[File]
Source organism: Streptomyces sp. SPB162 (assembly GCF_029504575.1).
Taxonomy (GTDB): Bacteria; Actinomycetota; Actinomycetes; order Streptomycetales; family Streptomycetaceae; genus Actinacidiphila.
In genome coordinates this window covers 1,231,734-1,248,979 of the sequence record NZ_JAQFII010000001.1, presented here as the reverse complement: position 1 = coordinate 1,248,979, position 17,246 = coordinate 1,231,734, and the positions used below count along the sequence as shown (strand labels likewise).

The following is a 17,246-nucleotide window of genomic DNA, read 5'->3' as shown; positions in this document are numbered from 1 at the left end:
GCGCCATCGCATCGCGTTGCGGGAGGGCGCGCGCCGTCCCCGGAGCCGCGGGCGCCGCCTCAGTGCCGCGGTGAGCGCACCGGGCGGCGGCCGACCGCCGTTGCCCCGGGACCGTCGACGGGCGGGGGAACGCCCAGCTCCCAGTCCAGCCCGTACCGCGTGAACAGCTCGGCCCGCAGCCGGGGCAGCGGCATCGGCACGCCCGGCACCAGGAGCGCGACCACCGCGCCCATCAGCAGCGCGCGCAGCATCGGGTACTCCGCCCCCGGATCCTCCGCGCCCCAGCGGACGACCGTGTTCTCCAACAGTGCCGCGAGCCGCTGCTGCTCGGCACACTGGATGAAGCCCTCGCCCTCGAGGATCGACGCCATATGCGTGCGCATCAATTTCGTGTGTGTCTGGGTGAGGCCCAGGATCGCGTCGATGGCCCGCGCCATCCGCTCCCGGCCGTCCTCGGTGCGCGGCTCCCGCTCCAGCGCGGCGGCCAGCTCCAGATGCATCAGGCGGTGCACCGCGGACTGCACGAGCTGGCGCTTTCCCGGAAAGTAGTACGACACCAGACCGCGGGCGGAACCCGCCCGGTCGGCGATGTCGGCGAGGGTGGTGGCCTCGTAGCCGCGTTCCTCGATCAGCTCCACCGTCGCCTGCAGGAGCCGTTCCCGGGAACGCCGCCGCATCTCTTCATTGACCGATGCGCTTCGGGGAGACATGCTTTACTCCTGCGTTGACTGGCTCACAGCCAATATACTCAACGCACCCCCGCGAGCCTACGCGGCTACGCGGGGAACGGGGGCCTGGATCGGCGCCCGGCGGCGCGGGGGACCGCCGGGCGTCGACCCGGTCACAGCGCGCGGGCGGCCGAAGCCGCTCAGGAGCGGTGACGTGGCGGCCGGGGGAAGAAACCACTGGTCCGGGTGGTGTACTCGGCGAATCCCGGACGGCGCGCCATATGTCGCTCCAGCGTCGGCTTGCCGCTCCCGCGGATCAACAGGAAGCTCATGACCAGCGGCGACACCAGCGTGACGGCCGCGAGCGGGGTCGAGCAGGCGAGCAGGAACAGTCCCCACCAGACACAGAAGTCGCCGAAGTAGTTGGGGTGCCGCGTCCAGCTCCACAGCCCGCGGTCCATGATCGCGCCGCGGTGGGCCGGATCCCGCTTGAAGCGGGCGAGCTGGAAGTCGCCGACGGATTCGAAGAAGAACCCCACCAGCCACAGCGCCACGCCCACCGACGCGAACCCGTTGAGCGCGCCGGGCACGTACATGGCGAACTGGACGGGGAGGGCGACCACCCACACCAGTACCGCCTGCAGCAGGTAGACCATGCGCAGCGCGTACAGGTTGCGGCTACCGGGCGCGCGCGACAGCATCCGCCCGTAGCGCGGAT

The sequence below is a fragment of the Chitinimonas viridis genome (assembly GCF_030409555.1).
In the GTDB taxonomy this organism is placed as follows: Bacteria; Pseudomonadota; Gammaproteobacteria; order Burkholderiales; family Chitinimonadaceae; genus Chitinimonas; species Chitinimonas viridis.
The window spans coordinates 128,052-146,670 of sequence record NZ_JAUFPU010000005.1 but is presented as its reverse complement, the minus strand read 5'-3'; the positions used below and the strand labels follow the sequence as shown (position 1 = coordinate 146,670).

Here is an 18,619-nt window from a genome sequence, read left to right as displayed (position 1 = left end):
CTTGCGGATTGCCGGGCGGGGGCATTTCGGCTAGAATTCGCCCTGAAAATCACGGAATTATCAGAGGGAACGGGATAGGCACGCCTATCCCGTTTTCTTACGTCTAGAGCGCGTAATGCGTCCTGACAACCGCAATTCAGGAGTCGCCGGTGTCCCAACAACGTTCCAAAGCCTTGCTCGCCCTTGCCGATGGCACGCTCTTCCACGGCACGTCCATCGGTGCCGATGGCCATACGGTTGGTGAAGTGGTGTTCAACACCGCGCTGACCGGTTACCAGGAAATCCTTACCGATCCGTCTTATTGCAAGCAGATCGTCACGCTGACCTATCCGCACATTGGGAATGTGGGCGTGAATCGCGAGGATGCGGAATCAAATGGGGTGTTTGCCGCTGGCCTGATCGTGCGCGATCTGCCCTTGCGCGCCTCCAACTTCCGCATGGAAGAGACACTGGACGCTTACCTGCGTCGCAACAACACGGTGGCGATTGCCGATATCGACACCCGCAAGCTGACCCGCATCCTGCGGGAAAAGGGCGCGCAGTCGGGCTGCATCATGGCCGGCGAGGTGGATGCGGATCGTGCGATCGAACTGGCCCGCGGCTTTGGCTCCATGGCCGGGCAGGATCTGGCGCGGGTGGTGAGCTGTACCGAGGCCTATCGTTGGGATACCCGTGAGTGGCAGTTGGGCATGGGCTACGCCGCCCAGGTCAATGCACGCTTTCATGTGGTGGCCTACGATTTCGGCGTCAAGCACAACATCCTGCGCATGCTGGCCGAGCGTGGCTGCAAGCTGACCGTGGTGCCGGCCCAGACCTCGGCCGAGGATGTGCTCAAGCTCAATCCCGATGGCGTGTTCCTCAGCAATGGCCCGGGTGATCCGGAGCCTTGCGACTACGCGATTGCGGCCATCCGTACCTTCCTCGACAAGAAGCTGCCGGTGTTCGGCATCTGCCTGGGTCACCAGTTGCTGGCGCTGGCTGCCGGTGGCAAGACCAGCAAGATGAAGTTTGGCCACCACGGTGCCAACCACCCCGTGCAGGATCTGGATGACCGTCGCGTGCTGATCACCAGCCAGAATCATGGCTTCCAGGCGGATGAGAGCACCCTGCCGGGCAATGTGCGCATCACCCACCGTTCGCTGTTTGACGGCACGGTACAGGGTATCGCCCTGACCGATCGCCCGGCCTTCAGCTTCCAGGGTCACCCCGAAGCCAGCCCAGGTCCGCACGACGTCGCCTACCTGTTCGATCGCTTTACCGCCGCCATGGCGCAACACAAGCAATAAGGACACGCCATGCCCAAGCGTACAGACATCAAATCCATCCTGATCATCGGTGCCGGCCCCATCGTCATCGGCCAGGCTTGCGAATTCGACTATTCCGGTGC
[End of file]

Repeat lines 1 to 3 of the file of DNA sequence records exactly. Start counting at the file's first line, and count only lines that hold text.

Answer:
Source organism: Streptomyces sp. SPB162 (assembly GCF_029504575.1).
Taxonomy (GTDB): Bacteria; Actinomycetota; Actinomycetes; order Streptomycetales; family Streptomycetaceae; genus Actinacidiphila.
In genome coordinates this window covers 1,231,734-1,248,979 of the sequence record NZ_JAQFII010000001.1, presented here as the reverse complement: position 1 = coordinate 1,248,979, position 17,246 = coordinate 1,231,734, and the positions used below count along the sequence as shown (strand labels likewise).